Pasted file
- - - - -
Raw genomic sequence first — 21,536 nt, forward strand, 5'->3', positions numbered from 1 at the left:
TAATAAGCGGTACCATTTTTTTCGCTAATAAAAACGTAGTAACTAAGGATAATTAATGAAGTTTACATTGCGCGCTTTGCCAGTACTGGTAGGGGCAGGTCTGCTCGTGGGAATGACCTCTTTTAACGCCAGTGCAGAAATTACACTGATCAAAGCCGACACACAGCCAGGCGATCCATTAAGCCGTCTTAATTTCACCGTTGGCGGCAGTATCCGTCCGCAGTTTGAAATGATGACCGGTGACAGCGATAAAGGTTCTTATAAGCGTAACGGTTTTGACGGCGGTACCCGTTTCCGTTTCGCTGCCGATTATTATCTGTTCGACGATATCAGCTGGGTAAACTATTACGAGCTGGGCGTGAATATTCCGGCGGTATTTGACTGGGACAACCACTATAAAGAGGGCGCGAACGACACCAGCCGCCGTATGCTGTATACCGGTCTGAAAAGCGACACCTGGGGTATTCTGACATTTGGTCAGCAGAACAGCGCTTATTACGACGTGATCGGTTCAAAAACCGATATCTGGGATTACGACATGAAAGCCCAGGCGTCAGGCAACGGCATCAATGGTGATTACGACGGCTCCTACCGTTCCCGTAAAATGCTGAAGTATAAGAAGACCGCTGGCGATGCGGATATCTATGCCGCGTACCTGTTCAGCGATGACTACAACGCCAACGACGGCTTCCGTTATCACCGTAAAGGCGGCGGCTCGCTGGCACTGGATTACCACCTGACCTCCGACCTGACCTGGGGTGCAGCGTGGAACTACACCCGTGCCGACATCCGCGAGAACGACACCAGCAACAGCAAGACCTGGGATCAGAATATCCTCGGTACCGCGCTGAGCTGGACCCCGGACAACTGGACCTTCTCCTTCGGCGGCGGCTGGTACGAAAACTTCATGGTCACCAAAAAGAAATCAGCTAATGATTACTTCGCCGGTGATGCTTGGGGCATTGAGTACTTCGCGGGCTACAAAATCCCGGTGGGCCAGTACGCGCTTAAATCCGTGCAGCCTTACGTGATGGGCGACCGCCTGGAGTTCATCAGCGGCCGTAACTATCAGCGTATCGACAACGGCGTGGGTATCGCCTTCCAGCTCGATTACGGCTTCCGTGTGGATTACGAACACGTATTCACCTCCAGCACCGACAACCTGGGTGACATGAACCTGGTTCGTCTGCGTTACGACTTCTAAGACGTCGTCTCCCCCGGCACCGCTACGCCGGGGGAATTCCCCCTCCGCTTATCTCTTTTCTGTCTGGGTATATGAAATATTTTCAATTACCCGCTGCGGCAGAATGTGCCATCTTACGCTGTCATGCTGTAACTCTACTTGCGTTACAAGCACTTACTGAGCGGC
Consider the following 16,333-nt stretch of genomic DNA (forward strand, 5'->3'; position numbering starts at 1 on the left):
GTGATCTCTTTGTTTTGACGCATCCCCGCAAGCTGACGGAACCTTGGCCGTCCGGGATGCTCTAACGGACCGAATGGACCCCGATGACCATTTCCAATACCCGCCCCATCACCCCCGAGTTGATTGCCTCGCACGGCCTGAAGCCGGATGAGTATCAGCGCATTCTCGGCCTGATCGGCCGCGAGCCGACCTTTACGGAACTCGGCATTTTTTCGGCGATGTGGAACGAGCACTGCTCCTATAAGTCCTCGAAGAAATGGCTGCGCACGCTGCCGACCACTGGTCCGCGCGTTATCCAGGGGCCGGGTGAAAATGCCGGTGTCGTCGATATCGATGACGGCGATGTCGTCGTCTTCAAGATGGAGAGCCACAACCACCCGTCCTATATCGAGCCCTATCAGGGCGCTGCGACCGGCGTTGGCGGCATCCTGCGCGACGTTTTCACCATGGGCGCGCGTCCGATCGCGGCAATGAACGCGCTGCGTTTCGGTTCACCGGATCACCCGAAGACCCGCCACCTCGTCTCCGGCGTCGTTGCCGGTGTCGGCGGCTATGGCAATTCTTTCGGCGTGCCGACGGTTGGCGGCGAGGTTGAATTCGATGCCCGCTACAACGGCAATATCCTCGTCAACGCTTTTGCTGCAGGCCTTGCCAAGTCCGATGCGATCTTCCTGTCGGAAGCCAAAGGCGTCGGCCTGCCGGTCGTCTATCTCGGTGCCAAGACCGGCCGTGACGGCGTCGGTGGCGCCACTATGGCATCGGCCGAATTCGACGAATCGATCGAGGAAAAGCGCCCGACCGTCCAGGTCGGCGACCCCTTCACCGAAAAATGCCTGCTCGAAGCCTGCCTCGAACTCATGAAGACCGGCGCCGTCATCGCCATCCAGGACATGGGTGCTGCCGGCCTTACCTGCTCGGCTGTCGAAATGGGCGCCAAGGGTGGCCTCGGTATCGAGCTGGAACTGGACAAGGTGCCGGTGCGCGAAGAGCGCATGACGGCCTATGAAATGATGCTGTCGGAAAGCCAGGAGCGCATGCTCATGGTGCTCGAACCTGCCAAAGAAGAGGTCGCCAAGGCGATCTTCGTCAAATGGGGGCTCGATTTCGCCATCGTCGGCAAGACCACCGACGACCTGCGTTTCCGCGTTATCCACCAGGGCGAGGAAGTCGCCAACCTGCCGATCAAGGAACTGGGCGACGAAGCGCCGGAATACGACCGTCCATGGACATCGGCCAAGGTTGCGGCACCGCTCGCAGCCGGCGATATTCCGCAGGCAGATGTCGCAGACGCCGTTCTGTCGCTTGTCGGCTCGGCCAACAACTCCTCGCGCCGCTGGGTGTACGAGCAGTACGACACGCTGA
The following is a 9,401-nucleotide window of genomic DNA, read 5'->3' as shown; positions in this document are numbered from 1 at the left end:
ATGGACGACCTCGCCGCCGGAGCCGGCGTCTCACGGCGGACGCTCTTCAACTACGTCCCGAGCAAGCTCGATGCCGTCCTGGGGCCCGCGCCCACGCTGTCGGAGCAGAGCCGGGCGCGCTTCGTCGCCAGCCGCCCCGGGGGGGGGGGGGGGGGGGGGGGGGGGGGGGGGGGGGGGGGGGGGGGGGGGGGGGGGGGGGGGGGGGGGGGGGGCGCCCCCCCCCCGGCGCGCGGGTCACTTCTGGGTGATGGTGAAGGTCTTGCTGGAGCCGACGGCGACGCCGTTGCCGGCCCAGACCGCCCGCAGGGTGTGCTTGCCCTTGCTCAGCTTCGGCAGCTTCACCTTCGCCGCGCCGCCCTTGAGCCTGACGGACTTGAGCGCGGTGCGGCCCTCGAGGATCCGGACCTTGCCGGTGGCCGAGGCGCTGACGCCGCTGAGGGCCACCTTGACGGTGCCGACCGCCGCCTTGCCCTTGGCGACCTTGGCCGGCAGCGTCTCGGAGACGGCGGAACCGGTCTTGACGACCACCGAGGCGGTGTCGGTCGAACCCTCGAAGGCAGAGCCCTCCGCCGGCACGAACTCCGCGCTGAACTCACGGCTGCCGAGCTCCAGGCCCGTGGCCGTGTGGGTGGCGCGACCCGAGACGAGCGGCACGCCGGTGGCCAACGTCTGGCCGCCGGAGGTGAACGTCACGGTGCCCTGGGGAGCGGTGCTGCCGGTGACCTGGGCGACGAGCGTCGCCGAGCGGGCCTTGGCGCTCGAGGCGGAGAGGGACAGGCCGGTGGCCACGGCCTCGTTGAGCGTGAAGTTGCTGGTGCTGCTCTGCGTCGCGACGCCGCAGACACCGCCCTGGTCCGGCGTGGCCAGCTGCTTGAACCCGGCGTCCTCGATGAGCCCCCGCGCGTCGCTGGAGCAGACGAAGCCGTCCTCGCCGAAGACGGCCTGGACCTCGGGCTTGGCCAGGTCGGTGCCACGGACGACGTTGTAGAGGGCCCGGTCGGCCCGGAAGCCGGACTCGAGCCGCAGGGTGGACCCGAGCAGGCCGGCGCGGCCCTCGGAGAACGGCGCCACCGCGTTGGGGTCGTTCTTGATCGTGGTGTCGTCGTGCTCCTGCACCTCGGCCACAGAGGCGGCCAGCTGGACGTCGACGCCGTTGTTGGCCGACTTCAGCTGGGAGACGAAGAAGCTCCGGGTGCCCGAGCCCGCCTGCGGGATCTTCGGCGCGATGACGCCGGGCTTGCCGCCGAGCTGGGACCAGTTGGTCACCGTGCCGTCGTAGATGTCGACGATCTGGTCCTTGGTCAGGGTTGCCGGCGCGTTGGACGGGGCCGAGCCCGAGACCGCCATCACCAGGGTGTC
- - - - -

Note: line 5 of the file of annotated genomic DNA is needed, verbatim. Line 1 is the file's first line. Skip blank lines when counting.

The following is a 9,401-nucleotide window of genomic DNA, read 5'->3' as shown; positions in this document are numbered from 1 at the left end: